11 Apr 2021  |   05:47am IST

What is in a name?

Names mean so many different things and come from so many different places. While zahar means poison in Hindi, in Romanian language it means sugar. When humans travel from place to place, often the words they use also change their meaning. RADHARAO F.GRACIAS explains how some words have developed different connotations with time and change


In these days of COVID, I mostly sit at home read and relax with music, in the background. The music depends on the season, gospel for Lent, carols for Christmas and assorted rest of the time. Kumbaya is a soft toned hymn that I have often heard and wondered what the word could mean. This Maundy Thursday it is late Peter Seeger whose version I hear on You Tube.  He sings, Kumbaya my lord, Kumbaya…...and breaks off after a few notes to narrate:

The history of this song is very interesting. It confounds all the folklore. There is a missionary who came back from Angola, West Africa and he said here is a song which is sung all around the mission. People asked him where did it come from? And he says, I don’t know. A friend of mine a Methodist preacher, who is singing it in North Carolina, says oh, this is not Kumbaia. This is not an African song. This is an old song “Come by here Lord, Come by here”. Somehow it got changed when it went across the ocean to West Africa. Who is to say which the right version is?

So there is my answer. Come by here has melted in the African sun, rolled on the Angolan tongue and emerged as Kumbaya! It has remained so, to this day.

Young Francisco Higinio Craveiro Lopes grew up among the mountains of Portugal, which he loved to climb and enjoy the vistas that unfold. It was less than three decades since the Wright brothers had flown the first aeroplane. And a desire grew in him to fly above the mountains rather than climb them. He enrolled in a flying school and obtained a pilot’s licence.  But his dreams of a career as a flyer were shattered, when his influential father was appointed as Governor General of Estado de India and had to accompany him as aide-de-camp. Restless for his passion, he began a campaign for flights from Portugal to Goa. The campaign bore fruit.

A three seater Havilland was purchased in London. The services of Captain Manuel Moreira Cardoso and lieutenant Francisco Saramento Pimental were hired. Francisco Higinio named the plane Marao after the sixth highest mountain in Portugal which had inspired him to be a pilot. The name was painted in bold letters on the sides. The flight took off from Amadora near Lisbon on October 31, 1930. It flew via Spain, Italy, Algeria, Tunisia, Egypt, Gaza, Baghdad, Karachi, Diu, and Bombay before landing not far from the present airport at Dabolim, to a tumultuous welcome, nineteen days later.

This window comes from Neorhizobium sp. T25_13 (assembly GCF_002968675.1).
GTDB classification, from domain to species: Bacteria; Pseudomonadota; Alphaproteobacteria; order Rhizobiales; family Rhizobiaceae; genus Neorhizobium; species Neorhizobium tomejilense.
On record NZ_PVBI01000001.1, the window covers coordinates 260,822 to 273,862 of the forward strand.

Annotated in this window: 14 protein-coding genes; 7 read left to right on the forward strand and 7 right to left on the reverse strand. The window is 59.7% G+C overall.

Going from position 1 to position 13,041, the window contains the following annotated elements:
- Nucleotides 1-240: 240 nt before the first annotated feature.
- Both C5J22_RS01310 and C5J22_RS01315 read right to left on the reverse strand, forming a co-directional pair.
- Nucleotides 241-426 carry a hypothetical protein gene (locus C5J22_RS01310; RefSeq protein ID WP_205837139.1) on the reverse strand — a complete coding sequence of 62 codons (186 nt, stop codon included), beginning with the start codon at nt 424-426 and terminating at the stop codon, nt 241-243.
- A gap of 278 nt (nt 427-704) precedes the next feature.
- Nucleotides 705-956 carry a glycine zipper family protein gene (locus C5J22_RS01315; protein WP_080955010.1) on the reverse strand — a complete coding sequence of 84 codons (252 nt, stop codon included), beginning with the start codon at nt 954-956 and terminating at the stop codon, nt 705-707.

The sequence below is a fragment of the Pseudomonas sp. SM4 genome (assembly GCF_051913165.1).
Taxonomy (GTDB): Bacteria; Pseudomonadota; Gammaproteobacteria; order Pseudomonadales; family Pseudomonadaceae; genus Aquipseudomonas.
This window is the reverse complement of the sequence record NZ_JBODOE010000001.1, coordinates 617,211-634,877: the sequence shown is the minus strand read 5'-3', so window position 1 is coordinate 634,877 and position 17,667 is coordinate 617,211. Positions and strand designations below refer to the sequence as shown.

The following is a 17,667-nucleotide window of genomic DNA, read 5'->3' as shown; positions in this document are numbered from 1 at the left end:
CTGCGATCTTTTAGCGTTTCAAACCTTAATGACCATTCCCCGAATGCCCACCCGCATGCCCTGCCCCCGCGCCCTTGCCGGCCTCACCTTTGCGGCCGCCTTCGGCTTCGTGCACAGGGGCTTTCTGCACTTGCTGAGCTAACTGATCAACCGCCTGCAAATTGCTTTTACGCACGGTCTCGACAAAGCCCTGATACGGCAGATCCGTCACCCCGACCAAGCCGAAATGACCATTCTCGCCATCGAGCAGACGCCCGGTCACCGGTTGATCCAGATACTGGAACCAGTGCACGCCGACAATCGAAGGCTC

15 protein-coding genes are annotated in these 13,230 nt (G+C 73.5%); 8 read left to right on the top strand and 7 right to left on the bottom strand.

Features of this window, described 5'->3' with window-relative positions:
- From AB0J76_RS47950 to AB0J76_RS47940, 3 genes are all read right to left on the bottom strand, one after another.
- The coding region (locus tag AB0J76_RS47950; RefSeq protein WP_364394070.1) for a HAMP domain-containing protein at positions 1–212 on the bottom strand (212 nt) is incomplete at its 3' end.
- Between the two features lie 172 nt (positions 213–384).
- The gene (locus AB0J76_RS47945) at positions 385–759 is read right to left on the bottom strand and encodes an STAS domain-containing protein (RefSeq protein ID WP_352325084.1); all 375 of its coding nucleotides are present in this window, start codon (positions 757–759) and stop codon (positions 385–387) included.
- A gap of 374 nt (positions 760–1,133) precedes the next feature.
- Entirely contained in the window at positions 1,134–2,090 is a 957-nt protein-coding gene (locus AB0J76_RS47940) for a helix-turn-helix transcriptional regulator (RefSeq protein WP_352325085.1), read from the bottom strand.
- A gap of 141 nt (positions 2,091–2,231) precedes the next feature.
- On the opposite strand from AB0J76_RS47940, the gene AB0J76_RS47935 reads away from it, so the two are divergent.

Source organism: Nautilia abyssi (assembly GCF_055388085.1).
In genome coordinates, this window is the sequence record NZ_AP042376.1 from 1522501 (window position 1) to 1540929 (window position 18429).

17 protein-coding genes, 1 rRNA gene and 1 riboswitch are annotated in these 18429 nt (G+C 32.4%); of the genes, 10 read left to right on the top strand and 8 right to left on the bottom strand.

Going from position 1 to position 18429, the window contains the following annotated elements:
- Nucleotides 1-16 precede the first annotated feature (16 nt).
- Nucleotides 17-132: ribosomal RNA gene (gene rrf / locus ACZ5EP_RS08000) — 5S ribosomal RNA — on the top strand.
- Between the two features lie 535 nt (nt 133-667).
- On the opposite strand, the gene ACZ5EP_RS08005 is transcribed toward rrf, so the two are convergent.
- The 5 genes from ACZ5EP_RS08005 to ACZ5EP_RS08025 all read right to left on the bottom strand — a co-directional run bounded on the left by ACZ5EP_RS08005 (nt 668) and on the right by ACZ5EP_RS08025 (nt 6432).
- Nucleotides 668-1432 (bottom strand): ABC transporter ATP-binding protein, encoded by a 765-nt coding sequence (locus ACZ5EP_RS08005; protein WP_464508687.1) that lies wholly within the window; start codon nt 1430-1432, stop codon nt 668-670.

There followed a gala reception at the ‘airport’ attended by whoever mattered, including the Governor General, businessmen and local dignitaries. Thousands of ordinary Goans too had gathered to ogle at the aviao. Crishna Quenim from Taleigao was among the businessmen present. Those of you who are senior citizens will recall, a long bar of yellowish cake of washing soap, sold as a whole or in pieces, cut from it. The soap was manufactured by Crishna Quenim, who impressed, by what he had seen named it after the plane.  And thus ‘Sabao Marao’ was born. And that is how Serra do Marao in distant Portugal ended up as a soap, washing dirty linen in Goa! 

The ancient Romans had carved up an empire extending from Europe through West Asia and North Africa, centuries before Christ. They called the people of North West Africa (present day Morocco and Mauritania) as ‘Moro or Moura’ after the region. Seven centuries after Christ most of North Africa succumbed to Islam. The Ismlamised Moro quickly crossed over into the Iberian Peninsula and conquered what is now Spain and Portugal. They remained for seven centuries spreading Islam but were gradually forced out, culminating in their final defeat in 1492 at the hands of Ferdinand and Isabella. During their stay the term ‘moro’ lost its geographical connotation and instead came to signify a Muslim. Moro travelled to Britain and became Moor. The Spaniards later conquered the Philippines where they again encountered Muslims and naturally called them Moro. Today the Muslims in that country too call themselves Moro. The Portuguese brought the Moro to Goa where it has metamorphosed into moir! Thus moro actually a geographic indicator has taken a religious connotation. A similar thing has happened with the Hindu in India.

The Portuguese monks in Goa, among other things busied themselves in trying to improve the quality of the mango and created so many varieties. Two well known varieties are Afonso named after their leader who conquered Goa and Malcorado meaning poorly coloured in Portuguese. The Malcorado though visually poor has thrived because it is delicious but its sister variety Bemcorado has virtually disappeared despite its pretty colour, due to its poor taste.

But if you cross the Goa borders to the North, Afonso has been altered by the Marathi manus into Apus. No more can you find malcorado in Goa unless you ask for mankurad. And in the markets the vendors will offer you another mango and call it mangilal as if it is some North Indian breed. Actually the mango is Manga Hilario created by and named after Hilario Fernandes from Siolim. Raul Fernandes who was Calangute MLA and minister for education in the last MGP government in Goa (1977 to 1979) under Shashikala Kakodkar was the son (or was it grandson?) of the creator of Manga Hilario.

Hilario whose creation continues to delight our taste buds belongs to the same powerful clan as Remo Fernandes who is delighting our ears with his music and song.


Iddhar Udhar